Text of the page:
Iraqi PM's coalition leads in local vote

Nouri al-Maliki's State of Law bloc wins the most seats in local elections in seven of 12 provinces.

    Iraqi PM's coalition leads in local vote
    The elections come amid months of anti-government protests in Sunni areas of Iraq [Reuters]

    Iraqi prime minister Nouri al-Maliki's coalition came top in provincial elections two weeks ago, results released on Saturday showed, but failed to win a majority in any district, meaning it will need alliances to hold onto senior provincial posts.

    Maliki's State of Law won the most seats in seven out of 12 provinces, in a vote that was the biggest test of Iraqi democracy since U.S. troops pulled out in December 2011.

    Iraqi politics are deeply split along sectarian lines, with Maliki's power-sharing government mired in crisis over how to share power among Shi'ites, Sunni Muslims and ethnic Kurds who run their own autonomous region in the north.

    "Ahead of the 2014 elections, the results signal to the blocs that pursuing a majoritarian government approach is difficult to bear fruit," said Ahmed Ali, an Iraq analyst at the Washington-based Institute for the Study of War.

    "Coalition building remains a main characteristic of forming governments in Iraq."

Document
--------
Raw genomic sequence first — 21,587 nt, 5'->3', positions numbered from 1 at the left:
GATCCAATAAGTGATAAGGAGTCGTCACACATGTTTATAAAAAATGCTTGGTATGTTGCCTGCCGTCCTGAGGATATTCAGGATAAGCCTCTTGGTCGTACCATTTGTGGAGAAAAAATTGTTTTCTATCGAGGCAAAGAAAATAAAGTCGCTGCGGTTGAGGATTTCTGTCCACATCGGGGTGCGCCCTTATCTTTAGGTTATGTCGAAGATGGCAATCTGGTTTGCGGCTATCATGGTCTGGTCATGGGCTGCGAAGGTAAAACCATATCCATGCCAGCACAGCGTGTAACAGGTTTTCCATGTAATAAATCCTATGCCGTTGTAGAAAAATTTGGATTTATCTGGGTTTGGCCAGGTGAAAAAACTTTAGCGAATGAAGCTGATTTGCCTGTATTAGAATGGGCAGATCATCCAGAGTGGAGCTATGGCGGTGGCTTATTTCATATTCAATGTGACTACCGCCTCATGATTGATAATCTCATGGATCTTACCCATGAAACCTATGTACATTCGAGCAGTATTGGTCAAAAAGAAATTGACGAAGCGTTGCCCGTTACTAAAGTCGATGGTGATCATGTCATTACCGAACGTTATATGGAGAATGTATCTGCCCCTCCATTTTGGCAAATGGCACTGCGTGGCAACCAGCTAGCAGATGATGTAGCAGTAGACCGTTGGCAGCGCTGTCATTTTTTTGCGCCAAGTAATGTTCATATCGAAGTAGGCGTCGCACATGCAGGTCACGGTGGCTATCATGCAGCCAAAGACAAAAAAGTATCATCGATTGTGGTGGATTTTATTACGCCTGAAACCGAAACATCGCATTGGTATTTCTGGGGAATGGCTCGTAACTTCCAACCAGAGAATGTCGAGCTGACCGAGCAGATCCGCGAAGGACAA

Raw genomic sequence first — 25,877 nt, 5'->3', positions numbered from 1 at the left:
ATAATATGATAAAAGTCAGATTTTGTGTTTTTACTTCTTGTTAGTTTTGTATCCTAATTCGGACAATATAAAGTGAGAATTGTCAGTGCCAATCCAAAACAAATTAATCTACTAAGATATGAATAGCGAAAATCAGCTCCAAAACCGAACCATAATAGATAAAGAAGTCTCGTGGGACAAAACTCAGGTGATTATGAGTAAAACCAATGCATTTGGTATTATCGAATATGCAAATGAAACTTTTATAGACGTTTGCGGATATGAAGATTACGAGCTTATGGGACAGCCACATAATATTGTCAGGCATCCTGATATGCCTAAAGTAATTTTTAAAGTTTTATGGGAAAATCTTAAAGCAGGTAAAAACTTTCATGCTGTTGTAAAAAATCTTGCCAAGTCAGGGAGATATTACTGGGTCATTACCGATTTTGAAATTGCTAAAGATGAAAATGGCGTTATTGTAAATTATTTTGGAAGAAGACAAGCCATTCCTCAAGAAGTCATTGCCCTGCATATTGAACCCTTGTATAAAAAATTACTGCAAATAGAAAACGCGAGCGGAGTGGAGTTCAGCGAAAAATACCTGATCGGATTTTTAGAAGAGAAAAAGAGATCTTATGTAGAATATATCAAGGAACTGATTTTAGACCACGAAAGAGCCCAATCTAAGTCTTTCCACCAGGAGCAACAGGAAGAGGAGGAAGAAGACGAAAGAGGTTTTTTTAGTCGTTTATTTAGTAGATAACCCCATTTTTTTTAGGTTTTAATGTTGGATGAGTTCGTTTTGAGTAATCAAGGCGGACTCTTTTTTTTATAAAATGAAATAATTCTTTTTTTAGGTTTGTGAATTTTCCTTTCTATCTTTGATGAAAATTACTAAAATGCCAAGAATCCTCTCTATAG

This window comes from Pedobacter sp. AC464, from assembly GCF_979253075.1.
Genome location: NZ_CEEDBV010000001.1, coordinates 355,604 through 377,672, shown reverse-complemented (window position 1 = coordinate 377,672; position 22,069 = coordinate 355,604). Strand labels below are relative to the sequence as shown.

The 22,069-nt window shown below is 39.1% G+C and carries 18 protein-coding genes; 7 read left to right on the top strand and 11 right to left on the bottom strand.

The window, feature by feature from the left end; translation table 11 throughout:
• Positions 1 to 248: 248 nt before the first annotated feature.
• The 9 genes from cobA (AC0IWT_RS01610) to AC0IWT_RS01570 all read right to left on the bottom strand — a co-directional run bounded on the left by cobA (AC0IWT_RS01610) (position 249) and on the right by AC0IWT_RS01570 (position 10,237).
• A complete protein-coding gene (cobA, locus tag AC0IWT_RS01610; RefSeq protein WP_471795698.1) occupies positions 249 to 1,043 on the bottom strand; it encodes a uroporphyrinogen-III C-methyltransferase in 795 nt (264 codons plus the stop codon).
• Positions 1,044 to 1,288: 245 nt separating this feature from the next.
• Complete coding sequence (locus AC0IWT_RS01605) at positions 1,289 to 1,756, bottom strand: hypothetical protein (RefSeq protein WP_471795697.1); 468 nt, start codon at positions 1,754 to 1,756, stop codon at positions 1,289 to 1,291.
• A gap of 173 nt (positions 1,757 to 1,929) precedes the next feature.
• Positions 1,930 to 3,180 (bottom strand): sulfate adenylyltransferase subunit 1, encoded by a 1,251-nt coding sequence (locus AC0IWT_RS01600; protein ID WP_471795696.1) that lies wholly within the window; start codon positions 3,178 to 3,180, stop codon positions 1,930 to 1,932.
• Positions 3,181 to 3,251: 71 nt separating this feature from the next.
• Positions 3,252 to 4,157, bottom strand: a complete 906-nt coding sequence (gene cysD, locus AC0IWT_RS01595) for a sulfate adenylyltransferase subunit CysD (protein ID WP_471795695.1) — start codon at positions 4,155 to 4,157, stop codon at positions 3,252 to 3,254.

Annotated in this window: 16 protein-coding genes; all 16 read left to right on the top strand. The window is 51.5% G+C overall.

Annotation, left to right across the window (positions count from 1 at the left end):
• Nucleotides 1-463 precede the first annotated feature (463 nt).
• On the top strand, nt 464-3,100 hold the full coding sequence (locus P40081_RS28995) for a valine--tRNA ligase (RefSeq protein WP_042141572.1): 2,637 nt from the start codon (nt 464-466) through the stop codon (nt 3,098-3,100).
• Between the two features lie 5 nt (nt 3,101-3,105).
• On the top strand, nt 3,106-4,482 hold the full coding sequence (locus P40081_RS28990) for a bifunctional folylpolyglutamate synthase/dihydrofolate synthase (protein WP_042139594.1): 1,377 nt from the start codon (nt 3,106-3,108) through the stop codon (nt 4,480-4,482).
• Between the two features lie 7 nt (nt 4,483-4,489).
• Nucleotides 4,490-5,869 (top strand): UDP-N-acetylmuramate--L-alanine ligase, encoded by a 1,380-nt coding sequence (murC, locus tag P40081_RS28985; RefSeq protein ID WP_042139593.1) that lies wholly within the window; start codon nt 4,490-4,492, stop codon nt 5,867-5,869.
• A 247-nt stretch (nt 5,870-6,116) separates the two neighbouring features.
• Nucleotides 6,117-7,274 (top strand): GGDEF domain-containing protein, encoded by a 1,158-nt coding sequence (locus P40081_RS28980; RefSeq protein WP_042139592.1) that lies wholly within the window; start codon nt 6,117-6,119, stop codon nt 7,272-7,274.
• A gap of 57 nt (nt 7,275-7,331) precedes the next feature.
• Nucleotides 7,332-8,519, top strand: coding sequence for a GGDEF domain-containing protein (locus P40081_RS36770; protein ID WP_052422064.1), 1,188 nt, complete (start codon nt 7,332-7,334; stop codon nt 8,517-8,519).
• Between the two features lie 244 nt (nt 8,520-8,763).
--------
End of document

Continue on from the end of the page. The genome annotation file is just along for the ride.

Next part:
Iraqiya, a secular but Sunni-dominated bloc that posed a serious challenge to the Shi'ite Maliki in 2010 parliamentary elections, won no more than three seats in any province, according to figures released by Iraq's Independent High Electoral Commission.

    Months of Sunni unrest have come to a head since security forces raided a protest camp on April 23, three days after the provincial elections. Clashes swiftly spread to other Sunni areas, pushing the monthly civilian death count to 712, the highest since 2009, according to the United Nations.

    Civil war in Syria is fanning Sunni-Shi'ite rivalry across the Middle East, exacerbating tensions in Iraq. Under late dictator Saddam Hussein, the minority Sunnis were politically dominant, but now they complain of being marginalised.

    Maliki's State of Law received the most votes in the capital Baghdad, where it took 20 of the 58 available seats.

    Voting in two Sunni-majority provinces was put off until July due to concerns about security, a delay criticised by the United States. The cabinet said the date could be postponed again unless the situation improved.

    The Kurdistan region has its own timetable for provincial elections in its three governorates.

    SOURCE: Reuters


    YOU MIGHT ALSO LIKE

    Meet the deported nurse aiding asylum seekers at US-Mexico border

    Meet the deported nurse helping refugees at the border

    Francisco 'Panchito' Olachea drives a beat-up ambulance around Nogales, taking care of those trying to get to the US.

    The rise of Pakistan's 'burger' generation

    The rise of Pakistan's 'burger' generation

    How a homegrown burger joint pioneered a food revolution and decades later gave a young, politicised class its identity.

    'We will cut your throats': The anatomy of Greece's lynch mobs

    The brutality of Greece's racist lynch mobs

    With anti-migrant violence hitting a fever pitch, victims ask why Greek authorities have carried out so few arrests.